Ancient Blueprints

Story
Taj Mahal

Taj Mahal floor plan
For a while now I have been taking notice of the unique style and architecture of the arcades that I regularly visit in Gamestar Mechanic. My familiarity with each of these arcades is based on my understanding of the districts they represent. However, as I’ve taken more notice of the spaces in which these arcades exist and the environments in which the game districts flourish, I’ve realized that there is a deep connection between the design of space, its function, and the idea the space expresses. The history of how public and private spaces are designed has always intrigued me, and today I decided to conduct a little experiment.

I brought with me to the game arcades three blueprints of historical buildings I love: the Taj Mahal in India, the Palace of Versailles in France, and the Hall of Supreme Harmony in China’s Forbidden City. Using these blueprints, I recreated each of these real world spaces as top-down game spaces. As I was modeling these spaces, I followed many of the measurements and design principles that were important to the original architects. For ex- ample, according to historical documents the width and depth of the Hall of Supreme Harmony is nine bays by five bays, numbers that are directly related to values associated with the concept of majesty in Chinese culture. I also rediscovered many cool facts about these buildings. The Palace of Versailles, for example, has a set of seven rooms dedicated to the Roman gods.

In addition to discovering a lot of information about these buildings, I also had the chance to think about how the form of a building relates to its function. The Taj Mahal, for example, was built to honor Mumtaz Mahal, the wife of the Mugal emperor Shah Jahan. Looking at the blueprints you can see that while the building is made up of four main exterior rooms and hallways connecting them, they are all meant to draw visitors into the central room where the tomb of Mumtaz is located. The grounds on which the Taj Mahal is located use a similar method, drawing visitors’ attention to the great dome of the building. The large reflection pools are especially successful at doing this.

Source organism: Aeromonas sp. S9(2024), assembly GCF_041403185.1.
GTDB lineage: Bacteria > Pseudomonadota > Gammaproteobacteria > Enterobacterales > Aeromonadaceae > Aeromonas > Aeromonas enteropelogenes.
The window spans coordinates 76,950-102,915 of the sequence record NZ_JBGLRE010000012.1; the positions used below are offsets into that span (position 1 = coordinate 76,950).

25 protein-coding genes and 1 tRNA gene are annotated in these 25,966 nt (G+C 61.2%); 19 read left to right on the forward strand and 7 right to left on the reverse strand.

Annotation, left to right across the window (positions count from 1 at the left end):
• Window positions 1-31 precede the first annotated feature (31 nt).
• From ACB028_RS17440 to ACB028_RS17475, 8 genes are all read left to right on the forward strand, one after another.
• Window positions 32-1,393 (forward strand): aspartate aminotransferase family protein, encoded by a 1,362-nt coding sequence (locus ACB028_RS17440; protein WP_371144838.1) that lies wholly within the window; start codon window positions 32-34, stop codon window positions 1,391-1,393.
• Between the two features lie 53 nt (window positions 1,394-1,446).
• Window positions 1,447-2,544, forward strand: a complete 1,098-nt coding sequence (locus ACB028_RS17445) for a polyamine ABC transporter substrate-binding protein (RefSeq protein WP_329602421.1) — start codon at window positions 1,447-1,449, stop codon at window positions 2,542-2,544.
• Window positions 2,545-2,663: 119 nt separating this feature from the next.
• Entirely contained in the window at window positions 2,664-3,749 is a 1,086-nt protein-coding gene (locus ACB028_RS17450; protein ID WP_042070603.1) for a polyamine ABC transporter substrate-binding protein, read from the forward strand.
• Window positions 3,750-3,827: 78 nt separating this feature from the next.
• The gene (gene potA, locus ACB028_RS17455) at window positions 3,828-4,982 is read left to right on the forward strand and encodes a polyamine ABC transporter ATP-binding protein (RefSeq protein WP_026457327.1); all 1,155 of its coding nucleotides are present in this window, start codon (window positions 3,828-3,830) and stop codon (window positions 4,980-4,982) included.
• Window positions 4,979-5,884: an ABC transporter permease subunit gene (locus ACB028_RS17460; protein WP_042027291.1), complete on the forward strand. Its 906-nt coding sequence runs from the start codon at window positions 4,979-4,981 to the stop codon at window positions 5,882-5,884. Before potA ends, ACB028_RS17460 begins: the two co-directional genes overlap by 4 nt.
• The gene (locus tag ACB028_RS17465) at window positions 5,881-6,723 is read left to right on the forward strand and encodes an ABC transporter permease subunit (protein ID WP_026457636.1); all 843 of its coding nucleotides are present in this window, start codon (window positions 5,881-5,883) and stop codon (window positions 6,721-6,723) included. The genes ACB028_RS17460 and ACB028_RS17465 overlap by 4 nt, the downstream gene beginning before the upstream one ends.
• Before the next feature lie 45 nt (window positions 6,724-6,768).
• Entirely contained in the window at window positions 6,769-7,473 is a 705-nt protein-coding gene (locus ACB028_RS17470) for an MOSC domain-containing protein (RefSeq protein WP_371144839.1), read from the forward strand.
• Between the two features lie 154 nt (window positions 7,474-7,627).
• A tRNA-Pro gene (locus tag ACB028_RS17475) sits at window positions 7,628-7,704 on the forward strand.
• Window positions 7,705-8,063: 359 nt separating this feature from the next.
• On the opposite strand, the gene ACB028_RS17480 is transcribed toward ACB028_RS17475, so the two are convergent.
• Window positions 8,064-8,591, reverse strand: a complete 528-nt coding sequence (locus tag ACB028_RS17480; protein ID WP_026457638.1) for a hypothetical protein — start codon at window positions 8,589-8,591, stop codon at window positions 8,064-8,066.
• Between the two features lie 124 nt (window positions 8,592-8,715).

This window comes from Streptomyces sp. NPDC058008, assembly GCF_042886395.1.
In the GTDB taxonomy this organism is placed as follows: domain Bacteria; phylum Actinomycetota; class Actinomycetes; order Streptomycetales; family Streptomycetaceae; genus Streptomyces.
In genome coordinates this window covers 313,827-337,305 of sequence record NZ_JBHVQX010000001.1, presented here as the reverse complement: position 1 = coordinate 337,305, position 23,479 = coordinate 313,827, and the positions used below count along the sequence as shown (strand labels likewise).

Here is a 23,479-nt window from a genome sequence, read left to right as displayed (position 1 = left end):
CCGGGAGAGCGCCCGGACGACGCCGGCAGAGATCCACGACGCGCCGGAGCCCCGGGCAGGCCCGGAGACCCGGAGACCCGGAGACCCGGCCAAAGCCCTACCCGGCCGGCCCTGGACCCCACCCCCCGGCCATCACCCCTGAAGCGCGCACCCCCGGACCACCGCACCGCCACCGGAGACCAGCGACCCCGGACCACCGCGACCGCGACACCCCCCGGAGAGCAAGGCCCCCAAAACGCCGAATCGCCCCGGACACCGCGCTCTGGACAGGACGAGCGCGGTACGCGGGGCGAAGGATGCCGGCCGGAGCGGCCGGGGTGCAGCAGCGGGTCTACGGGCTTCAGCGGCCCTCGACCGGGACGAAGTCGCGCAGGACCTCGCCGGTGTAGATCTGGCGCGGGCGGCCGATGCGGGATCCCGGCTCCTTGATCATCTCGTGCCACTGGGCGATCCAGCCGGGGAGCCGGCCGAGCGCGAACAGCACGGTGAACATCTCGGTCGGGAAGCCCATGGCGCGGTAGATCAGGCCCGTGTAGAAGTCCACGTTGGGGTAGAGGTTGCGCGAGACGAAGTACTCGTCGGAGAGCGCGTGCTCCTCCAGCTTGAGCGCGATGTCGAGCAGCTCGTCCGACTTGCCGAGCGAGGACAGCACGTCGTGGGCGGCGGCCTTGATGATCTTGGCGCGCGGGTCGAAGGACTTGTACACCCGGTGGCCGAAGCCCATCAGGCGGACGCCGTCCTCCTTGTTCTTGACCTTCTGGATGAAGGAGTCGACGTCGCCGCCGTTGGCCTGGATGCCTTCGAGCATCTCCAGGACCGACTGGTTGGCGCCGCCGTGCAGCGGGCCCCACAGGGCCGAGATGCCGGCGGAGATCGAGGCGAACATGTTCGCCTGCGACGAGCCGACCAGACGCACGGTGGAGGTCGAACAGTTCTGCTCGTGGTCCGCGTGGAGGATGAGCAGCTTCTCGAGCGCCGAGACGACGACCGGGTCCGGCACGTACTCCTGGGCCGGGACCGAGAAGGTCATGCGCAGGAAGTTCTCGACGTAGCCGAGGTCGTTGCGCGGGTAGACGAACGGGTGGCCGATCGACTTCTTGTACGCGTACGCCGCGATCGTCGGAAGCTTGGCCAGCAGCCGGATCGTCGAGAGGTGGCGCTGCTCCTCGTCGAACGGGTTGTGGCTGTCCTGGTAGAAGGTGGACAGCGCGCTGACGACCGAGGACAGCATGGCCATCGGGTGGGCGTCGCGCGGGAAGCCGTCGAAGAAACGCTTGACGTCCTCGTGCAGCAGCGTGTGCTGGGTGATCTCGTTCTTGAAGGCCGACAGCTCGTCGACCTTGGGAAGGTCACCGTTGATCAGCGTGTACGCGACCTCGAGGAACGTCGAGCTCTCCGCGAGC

Based on the design shown in the blueprints, I decided to design a game where the player is drawn closer and closer to the center chamber. So far, I have made one level that takes place on the gardens of the Taj Mahal, where the player must avoid enemy sprites and search for a key to the door of the main building. I am currently designing the second level to take place inside the Taj Mahal itself, using the four exterior rooms as locations for a challenge. However, I’m still not sure how I want to use the central chamber in my game. Maybe it will be the location of a boss or a great treasure. Or both!
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